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Mortgage markets and monetary policy: a central banker’s view

Speech by Otmar Issing, Member of the Executive Board of the ECB,European Mortgage Federation Annual Conference,Brussels, 23 November 2005

1. Introduction

It is a great pleasure for me to speak here at the Annual Conference of the European Mortgage Federation. This is, of course, an organisation that represents the interests of lenders that provide one of the most important financial products in an individual’s life, i.e. the mortgage. The English politician and chief justice Sir Edward Coke (1552-1634) once famously remarked that “A man’s house is his castle”. You, as mortgage lenders, help many households to realise their dream of building their castle, and thereby play a crucial role in the European financial system and economy.

The quote by Sir Edward underlines the fact that housing cannot be regarded just like any other asset in the portfolio of households. The decision to acquire property to make one’s home (or castle) to realise this aspiration is a crucial moment for most people. In many cases, the mortgage contract that households enter into represents the single most important financial commitment and the acquired property the single most important asset in household balance sheets.

By maintaining an environment of stable prices, we, as central bankers, also make our contribution to help people realise their long-term ambitions and facilitate life-time planning. An environment of price stability also puts you, as mortgage lenders, in the best position to provide the most effective financial intermediation. Price stability is an important precondition for a well-functioning financial system. High and variable inflation, by contrast, undermines confidence in long-term planning for savings and investment decisions far into the future. As empirical evidence shows, long-term nominal contracts, in particular, tend to be curtailed – or disappear altogether – in high-inflation environments.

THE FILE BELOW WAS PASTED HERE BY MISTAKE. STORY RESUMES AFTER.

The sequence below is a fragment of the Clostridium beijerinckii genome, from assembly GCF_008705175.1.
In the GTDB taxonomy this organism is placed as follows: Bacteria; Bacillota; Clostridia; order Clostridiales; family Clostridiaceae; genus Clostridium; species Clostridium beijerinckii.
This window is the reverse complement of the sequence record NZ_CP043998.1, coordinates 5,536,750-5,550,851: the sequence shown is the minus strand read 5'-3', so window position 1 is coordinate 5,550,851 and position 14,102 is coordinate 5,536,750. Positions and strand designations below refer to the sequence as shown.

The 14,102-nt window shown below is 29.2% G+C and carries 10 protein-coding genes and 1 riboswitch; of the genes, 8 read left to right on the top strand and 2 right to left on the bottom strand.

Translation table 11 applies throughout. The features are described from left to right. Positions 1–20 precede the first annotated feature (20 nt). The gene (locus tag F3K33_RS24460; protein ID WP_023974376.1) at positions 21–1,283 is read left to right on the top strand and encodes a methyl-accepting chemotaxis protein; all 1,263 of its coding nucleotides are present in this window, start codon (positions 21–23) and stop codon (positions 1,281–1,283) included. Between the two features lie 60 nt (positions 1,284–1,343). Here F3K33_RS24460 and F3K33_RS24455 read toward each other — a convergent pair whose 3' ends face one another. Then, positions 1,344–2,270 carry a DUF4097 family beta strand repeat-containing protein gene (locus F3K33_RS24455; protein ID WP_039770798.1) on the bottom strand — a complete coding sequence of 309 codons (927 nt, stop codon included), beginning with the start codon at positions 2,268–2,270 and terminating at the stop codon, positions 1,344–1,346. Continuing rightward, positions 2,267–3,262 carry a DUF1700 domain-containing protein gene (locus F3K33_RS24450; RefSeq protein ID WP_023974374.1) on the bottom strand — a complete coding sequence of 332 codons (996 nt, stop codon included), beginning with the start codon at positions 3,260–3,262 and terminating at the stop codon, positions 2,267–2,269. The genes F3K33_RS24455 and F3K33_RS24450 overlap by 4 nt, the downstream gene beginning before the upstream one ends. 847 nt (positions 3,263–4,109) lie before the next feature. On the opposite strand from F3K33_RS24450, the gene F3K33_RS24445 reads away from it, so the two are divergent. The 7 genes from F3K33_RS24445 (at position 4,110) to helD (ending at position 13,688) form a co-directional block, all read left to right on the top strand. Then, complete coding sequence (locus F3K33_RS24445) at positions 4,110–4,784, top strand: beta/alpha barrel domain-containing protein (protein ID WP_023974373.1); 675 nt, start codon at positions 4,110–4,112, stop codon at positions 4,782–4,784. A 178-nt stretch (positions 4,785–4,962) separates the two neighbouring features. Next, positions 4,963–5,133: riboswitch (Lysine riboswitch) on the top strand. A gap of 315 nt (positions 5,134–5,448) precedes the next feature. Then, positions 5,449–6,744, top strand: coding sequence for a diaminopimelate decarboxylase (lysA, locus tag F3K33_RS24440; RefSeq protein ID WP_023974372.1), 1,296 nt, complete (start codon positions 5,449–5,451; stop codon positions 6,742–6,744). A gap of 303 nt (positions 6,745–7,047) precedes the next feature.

In my speech today, I shall first look at why mortgage markets matter to central banks. Then I shall turn to the current situation of mortgage markets as well as to expected future developments in these markets. I shall do this by analysing several processes, namely, banking competition, financial integration and financial innovation. Clearly, these processes are largely market-driven and are key elements of any vibrant market economy, with outcomes and consequences anything but easy to predict. In this context, we – as a central bank – have an obligation to encourage financial integration while carefully monitoring its consequences for monetary policy.

2. Mortgage markets matter to a central bank

There are several good reasons for the European Central Bank to take a close interest in mortgage markets and their interrelationship with housing markets and the wider economy. Mortgage markets are a key element in the overall functioning of the financial system, not least in relation to the depth and liquidity of markets on the funding side of banks.

In general, well-developed financial markets enhance the diversification of risk and enable an efficient allocation of savings, thus contributing to economic growth. In recent years, a growing branch of economic literature has focused on the relationship between financial structure and the real economy. An important finding of these studies is the existence of a causal link between financial development and economic growth.[1] The main reasons for this link are twofold. First, a developed financial system allocates funds to their most profitable uses. Second, a more advanced financial system creates additional investment opportunities for investors. Clearly, this allows individuals to reduce their financial risk as they are able to diversify their investments more effectively.

Within the financial system, developments in mortgage markets are of crucial importance for a central bank from the perspective of both financial stability and monetary policy. I would like to focus today on the monetary policy perspective, by giving you an overview of the current monetary policy transmission mechanism and the pivotal role of banks in it.

The cost of financing is one of the main determinants of borrowers’ financing and investment decisions. For this reason, it is not surprising that at the ECB we study very carefully the interest rate pass-through from interest rate decisions to market rates across the maturity spectrum as well as to bank lending rates. As you know, central banks exert a dominant influence on money market conditions and thereby steer money market interest rates. Changes in short-term interest rates, in turn, affect market interest rates with longer maturities and retail bank interest rates. Clearly, a quicker and fuller pass-through of official and market interest rates to retail bank interest rates strengthens monetary policy transmission.